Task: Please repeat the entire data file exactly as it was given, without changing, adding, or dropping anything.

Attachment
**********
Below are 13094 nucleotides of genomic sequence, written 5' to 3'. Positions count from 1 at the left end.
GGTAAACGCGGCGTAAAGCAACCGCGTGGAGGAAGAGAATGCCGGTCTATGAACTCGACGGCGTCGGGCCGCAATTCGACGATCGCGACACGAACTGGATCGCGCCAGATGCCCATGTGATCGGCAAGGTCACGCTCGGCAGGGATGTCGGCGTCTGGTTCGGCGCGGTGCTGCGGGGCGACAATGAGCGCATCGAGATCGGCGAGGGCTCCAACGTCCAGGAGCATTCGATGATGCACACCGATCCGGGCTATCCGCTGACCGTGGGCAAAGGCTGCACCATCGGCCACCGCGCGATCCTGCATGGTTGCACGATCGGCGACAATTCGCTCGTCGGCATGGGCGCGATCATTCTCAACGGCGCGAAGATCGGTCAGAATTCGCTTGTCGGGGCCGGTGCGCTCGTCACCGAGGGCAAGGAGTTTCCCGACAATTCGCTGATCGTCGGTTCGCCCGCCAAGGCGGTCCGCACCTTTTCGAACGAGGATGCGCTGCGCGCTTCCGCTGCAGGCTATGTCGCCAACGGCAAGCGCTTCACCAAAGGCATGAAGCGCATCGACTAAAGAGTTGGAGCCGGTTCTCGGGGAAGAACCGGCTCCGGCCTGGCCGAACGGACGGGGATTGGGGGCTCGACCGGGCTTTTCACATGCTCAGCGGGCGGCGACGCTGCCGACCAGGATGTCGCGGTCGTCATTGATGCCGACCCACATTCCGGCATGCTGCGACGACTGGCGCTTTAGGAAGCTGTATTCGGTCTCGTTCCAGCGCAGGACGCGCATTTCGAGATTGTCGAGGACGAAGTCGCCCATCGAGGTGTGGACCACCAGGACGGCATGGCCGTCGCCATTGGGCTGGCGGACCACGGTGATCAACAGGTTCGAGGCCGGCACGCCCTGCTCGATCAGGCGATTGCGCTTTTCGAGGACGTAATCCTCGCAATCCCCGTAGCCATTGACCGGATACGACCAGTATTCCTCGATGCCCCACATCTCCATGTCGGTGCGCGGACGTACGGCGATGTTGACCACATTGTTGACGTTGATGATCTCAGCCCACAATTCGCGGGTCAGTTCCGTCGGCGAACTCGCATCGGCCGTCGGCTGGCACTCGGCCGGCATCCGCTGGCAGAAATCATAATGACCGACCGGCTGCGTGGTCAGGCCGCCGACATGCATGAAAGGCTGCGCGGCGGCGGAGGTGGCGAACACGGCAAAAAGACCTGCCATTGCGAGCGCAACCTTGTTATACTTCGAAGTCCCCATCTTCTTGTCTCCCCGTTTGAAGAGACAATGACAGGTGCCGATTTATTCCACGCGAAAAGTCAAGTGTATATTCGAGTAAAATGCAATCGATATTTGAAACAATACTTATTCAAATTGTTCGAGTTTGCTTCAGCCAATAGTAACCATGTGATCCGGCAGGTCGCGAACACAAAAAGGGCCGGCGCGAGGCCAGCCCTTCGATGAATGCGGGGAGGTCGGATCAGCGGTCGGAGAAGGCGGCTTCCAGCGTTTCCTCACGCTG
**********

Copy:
Below are 13094 nucleotides of genomic sequence, written 5' to 3'. Positions count from 1 at the left end.
GGTAAACGCGGCGTAAAGCAACCGCGTGGAGGAAGAGAATGCCGGTCTATGAACTCGACGGCGTCGGGCCGCAATTCGACGATCGCGACACGAACTGGATCGCGCCAGATGCCCATGTGATCGGCAAGGTCACGCTCGGCAGGGATGTCGGCGTCTGGTTCGGCGCGGTGCTGCGGGGCGACAATGAGCGCATCGAGATCGGCGAGGGCTCCAACGTCCAGGAGCATTCGATGATGCACACCGATCCGGGCTATCCGCTGACCGTGGGCAAAGGCTGCACCATCGGCCACCGCGCGATCCTGCATGGTTGCACGATCGGCGACAATTCGCTCGTCGGCATGGGCGCGATCATTCTCAACGGCGCGAAGATCGGTCAGAATTCGCTTGTCGGGGCCGGTGCGCTCGTCACCGAGGGCAAGGAGTTTCCCGACAATTCGCTGATCGTCGGTTCGCCCGCCAAGGCGGTCCGCACCTTTTCGAACGAGGATGCGCTGCGCGCTTCCGCTGCAGGCTATGTCGCCAACGGCAAGCGCTTCACCAAAGGCATGAAGCGCATCGACTAAAGAGTTGGAGCCGGTTCTCGGGGAAGAACCGGCTCCGGCCTGGCCGAACGGACGGGGATTGGGGGCTCGACCGGGCTTTTCACATGCTCAGCGGGCGGCGACGCTGCCGACCAGGATGTCGCGGTCGTCATTGATGCCGACCCACATTCCGGCATGCTGCGACGACTGGCGCTTTAGGAAGCTGTATTCGGTCTCGTTCCAGCGCAGGACGCGCATTTCGAGATTGTCGAGGACGAAGTCGCCCATCGAGGTGTGGACCACCAGGACGGCATGGCCGTCGCCATTGGGCTGGCGGACCACGGTGATCAACAGGTTCGAGGCCGGCACGCCCTGCTCGATCAGGCGATTGCGCTTTTCGAGGACGTAATCCTCGCAATCCCCGTAGCCATTGACCGGATACGACCAGTATTCCTCGATGCCCCACATCTCCATGTCGGTGCGCGGACGTACGGCGATGTTGACCACATTGTTGACGTTGATGATCTCAGCCCACAATTCGCGGGTCAGTTCCGTCGGCGAACTCGCATCGGCCGTCGGCTGGCACTCGGCCGGCATCCGCTGGCAGAAATCATAATGACCGACCGGCTGCGTGGTCAGGCCGCCGACATGCATGAAAGGCTGCGCGGCGGCGGAGGTGGCGAACACGGCAAAAAGACCTGCCATTGCGAGCGCAACCTTGTTATACTTCGAAGTCCCCATCTTCTTGTCTCCCCGTTTGAAGAGACAATGACAGGTGCCGATTTATTCCACGCGAAAAGTCAAGTGTATATTCGAGTAAAATGCAATCGATATTTGAAACAATACTTATTCAAATTGTTCGAGTTTGCTTCAGCCAATAGTAACCATGTGATCCGGCAGGTCGCGAACACAAAAAGGGCCGGCGCGAGGCCAGCCCTTCGATGAATGCGGGGAGGTCGGATCAGCGGTCGGAGAAGGCGGCTTCCAGCGTTTCCTCACGCTG